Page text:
This network concept has allowed domestic recruitment agencies to gear up their operations and join the global trend, whether by finding talent for their own market or supplying talent to international markets. Indeed, it has become an essential tool for any agency in meeting the demands of multinational clients.

Using the Internet
The arrival of the Internet has created an additional powerful tool for international recruitment agencies. It gives them instant access to the global market for talent, a platform from which they can provide an exceptionally quick yet confidential service, and all at a reasonable cost.
By creating well-managed websites, the search for talent can be brought directly to the individual in a non-intrusive and casual environment. People interested in working internationally can discreetly make their own enquiries and searches through the Web before directly approaching agencies.
By looking at a given agency’s website, people can assess the type of roles the agency is offering. Such an assessment would cover location, job description, and benefits. They would also get a feel for the business the agency may specialise in examples might be consultancy or contract work. A good website can also give a basic feel (I emphasise the word basic!) for the way the agency operates and conducts its business.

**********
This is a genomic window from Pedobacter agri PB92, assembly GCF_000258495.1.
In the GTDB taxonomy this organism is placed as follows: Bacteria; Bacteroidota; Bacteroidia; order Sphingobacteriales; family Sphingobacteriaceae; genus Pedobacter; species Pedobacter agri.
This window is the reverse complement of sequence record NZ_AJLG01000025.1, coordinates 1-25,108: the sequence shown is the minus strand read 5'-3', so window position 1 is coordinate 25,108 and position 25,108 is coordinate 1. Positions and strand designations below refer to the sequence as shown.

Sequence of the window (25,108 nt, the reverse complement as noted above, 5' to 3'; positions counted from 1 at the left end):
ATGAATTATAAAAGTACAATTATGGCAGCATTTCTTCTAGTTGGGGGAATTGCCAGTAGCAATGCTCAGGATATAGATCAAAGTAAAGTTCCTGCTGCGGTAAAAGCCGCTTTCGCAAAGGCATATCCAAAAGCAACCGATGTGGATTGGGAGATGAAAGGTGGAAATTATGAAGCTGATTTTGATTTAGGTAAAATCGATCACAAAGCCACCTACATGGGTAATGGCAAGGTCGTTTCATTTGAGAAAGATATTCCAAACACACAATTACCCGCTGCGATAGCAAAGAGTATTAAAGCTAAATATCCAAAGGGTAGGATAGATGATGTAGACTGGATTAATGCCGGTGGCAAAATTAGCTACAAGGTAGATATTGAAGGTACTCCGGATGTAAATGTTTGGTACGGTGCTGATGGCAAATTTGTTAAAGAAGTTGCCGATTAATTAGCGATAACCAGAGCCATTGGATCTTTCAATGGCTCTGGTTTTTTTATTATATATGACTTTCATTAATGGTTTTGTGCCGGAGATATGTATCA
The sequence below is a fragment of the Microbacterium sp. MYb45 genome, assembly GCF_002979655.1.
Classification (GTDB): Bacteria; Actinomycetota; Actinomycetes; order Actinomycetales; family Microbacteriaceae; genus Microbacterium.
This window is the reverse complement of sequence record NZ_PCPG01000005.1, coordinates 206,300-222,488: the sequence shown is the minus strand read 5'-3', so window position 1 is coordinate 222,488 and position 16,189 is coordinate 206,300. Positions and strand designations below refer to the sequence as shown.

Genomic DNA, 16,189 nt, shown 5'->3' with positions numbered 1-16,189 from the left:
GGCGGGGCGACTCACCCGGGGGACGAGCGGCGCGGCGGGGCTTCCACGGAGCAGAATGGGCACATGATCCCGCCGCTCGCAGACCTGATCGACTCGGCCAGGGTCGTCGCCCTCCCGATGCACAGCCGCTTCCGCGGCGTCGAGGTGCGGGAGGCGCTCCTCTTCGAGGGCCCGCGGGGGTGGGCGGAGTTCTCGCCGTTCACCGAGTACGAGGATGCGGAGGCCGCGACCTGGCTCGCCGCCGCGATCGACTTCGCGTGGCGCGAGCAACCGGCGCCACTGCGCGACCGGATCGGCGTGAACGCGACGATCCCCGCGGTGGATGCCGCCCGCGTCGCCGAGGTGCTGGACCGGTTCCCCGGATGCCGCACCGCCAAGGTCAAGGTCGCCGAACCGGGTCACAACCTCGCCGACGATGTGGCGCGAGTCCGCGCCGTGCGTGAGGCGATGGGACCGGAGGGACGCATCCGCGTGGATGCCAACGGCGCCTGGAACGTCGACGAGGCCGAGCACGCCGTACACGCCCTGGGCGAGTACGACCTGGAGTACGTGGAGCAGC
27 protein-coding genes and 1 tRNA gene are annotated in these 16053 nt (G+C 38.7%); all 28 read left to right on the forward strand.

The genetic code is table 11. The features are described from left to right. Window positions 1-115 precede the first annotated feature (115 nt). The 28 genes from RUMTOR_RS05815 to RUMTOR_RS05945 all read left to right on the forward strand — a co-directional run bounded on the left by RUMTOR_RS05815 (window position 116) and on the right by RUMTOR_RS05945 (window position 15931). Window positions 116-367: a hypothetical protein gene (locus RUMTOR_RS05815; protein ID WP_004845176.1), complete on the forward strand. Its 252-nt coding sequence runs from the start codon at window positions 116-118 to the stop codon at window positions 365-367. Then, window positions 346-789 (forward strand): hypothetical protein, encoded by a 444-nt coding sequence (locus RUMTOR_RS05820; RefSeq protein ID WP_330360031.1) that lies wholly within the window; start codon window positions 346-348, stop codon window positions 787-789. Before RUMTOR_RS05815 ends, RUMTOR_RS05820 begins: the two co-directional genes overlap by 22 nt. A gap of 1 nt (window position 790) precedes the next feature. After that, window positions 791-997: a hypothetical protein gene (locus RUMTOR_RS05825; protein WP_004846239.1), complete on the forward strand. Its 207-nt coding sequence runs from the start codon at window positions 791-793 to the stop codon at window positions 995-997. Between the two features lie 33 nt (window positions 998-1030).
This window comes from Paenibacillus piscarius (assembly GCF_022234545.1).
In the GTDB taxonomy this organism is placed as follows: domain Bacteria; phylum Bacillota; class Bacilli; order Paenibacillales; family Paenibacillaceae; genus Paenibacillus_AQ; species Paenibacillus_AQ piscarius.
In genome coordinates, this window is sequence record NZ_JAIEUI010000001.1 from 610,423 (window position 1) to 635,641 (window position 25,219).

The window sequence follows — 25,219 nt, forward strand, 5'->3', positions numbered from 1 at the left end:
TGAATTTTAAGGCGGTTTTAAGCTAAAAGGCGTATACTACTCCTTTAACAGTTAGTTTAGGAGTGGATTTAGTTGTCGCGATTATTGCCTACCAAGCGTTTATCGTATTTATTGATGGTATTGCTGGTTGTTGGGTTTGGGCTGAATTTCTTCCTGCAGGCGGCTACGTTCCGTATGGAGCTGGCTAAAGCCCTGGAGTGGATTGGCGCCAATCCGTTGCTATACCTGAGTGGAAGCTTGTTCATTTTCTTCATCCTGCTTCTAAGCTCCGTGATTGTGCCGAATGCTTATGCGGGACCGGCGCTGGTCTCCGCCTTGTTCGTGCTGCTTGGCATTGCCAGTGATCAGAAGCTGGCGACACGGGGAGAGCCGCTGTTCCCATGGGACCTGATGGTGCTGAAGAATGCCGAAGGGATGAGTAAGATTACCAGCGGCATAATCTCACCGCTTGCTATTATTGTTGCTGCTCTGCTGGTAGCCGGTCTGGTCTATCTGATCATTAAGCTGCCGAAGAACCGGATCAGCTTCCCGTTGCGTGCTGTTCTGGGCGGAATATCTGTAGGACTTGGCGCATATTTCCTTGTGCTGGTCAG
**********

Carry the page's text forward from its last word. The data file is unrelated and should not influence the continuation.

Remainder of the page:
Email allows agencies to update potential clients anywhere in the world on new positions and opportunities in a fast yet fully confidential manner. Without necessarily wanting to make a career move in the short term, clients can keep in real-time contact with the global recruitment market. If something interesting comes in, they can decide whether to pursue it further.

Is Ireland becoming one big financial services centre?
Dublin’s phenomenally successful IFSC offers a location from which a wide range of financial services business can be conducted with the benefit of a 10% tax rate. Since the creation of the IFSC in 1987, Irish authorities have shown a commitment to develop this initiative by implementing an impressive programme of legislative change designed to challenge perceived barriers to its development. This has culminated in the proposed introduction of one low tax rate of 12.5% for all institutions operating from Ireland (IFSC and non-IFSC based) in the year 2003, potentially turning the island into one big IFSC!

Big names, big plans
One of the most striking recent features is the number of big-name global financial players using the IFSC as the base from which to develop their pan-European businesses. This includes major life and general insurers, reinsurers, and asset managers looking to sell their products across Europe through partnership arrangements with local distribution channels. Growth rates can be phenomenal. There are many examples of offices in the IFSC expanding from a starting staff of fewer than ten to well over 100 within two years, and some where the numbers total well over 1,000.